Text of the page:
Strengthening Our Social Supporting Muscles

I hurt my shoulder swimming (yes, you can get hurt swimming). Apparently I have a labrum abrasions (see picture) causing me to have painful movement, too painful to swim. Surgery on my shoulder is an option but may be unnecessary. So physical therapy has been my course of action and as I’ve learned it’s not my shoulder joint that needs to be fixed, rather it’s the small, little known muscle system around the shoulder that were too weak all along. This weakness caused me to alter my swim stroke and thus damage my shoulder. So of course this got me to thinking…

Approaches to performance improvement efforts are similarly surgical in nature. We directly attack the problem itself. But when the performance issue is say less tangible, like improving organization communication (collaboration, cooperation, openness, or transparency), we initially target individual or group behaviors and begin working on the people directly.

Typically it goes like this:

– We need to be more agile, adaptable, innovative…

– We need to collaborate more, open up and be more transparent

– Let’s buy Yammer… or Slack… or Jive. Or

– Let’s “create” a CoP so people will talk and share and innovate more… or

– Let’s revisit our knowledge management approach… or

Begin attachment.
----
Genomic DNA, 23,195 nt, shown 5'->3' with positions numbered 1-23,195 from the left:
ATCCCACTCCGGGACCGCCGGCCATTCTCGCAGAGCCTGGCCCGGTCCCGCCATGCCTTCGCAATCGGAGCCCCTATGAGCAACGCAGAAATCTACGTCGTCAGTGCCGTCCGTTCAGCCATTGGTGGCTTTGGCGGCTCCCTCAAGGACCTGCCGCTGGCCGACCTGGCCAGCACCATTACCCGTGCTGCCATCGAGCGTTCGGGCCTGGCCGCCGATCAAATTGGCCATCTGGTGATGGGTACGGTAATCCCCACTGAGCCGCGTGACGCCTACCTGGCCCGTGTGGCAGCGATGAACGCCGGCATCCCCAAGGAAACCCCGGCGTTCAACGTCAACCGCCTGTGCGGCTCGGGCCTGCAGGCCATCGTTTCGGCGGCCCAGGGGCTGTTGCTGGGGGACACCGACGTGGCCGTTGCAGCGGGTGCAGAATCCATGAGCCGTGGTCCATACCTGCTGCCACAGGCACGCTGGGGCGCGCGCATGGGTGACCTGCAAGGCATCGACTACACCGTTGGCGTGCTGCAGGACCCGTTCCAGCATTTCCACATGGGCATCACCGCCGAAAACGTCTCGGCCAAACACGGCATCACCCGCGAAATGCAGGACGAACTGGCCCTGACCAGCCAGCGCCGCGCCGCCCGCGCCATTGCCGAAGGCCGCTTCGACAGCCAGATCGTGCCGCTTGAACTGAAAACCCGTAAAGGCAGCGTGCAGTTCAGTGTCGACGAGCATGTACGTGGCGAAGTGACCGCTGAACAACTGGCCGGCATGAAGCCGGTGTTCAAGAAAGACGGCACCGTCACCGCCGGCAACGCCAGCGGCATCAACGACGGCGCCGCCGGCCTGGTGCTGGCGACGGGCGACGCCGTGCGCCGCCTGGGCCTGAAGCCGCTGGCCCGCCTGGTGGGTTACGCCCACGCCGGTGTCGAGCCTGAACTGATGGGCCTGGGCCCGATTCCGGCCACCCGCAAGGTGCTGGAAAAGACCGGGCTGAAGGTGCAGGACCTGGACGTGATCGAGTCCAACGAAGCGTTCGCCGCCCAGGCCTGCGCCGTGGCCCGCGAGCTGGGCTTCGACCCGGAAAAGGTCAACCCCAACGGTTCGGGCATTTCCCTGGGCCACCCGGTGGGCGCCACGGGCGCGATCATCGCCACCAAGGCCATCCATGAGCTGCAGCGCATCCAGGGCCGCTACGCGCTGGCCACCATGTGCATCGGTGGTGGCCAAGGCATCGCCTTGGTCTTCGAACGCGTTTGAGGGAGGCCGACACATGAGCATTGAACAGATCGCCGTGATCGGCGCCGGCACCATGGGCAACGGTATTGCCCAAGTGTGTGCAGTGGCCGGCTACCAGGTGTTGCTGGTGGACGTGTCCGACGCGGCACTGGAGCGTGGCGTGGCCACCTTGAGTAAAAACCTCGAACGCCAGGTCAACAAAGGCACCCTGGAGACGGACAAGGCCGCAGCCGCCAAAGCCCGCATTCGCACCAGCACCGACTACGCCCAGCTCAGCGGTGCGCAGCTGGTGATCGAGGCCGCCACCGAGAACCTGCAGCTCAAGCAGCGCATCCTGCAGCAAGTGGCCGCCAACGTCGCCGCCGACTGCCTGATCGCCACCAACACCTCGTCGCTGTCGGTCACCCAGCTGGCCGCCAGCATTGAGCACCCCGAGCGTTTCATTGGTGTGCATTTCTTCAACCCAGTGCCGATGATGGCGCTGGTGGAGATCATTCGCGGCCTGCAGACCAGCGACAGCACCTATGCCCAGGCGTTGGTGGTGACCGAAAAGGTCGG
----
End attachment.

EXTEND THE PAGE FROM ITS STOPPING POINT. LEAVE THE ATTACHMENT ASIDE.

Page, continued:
– Let’s have the c-suite blog more… or

This approach is a mistake. At worst it is an expensive, morale killing failure and at best it is so slow it stumbles on for months or years with weak support.

Communication, collaboration, cooperation, etc. in the organization, like my shoulder, are really supported by little, unseen systems:

– Who gets to talk to whom and when?
– What gets rewarded and recognized?
– Is management leadership or overseer?

Just think, if I have surgery on my shoulder but return to swimming with the same underdeveloped system (muscles) that supports the movement (shoulder), it remains weak and I will eventually fail again.

Similarly, if we just implement a new technology or target individual/group behavior change and the system that supports the new behavior remains unchanged (weak) the new behavior too will eventually fail again.

Address the system which will alter the behavior and change the culture.

The Best Example of “Micro-learning”: Us

The definition of this new, not new, over-hyped, trending idea is pretty vague. Plus I’m not a fan of yet another formal intervention commandeering the term “learning”. I get it, it’s easy. Yes, these things can lead to learning but in itself, it’s not. Learning is a verb, a process, not a tool or technology. Donald Taylor did well to pull together a definition in his latest post and referenced some of the others who had opinion such as Nick Shackleton-Jones and Donald Clark. I also recommend seeing what Gary Wise had to say.

Micro learning’ is learning from content accessed in short bursts, content which is relevant to the individual, and repeated over time to ensure retention.” – Donald Taylor

Content, short burst, relevant. I think he’s right, but these terms still leaves lots of wiggle room. And given I have the space to work with as do all the vendors, I contend that 10,000 years of evolution has really been defined by micro-learning and most specifically micro-learning in the form of conversation. Small “nuggets” in the form of quick quizzes, video vignettes, audio clips and demonstrations have value but rarely contain the trust, specific context, emotion and right size of information (knowledge and even wisdom) that are found in our interactions.

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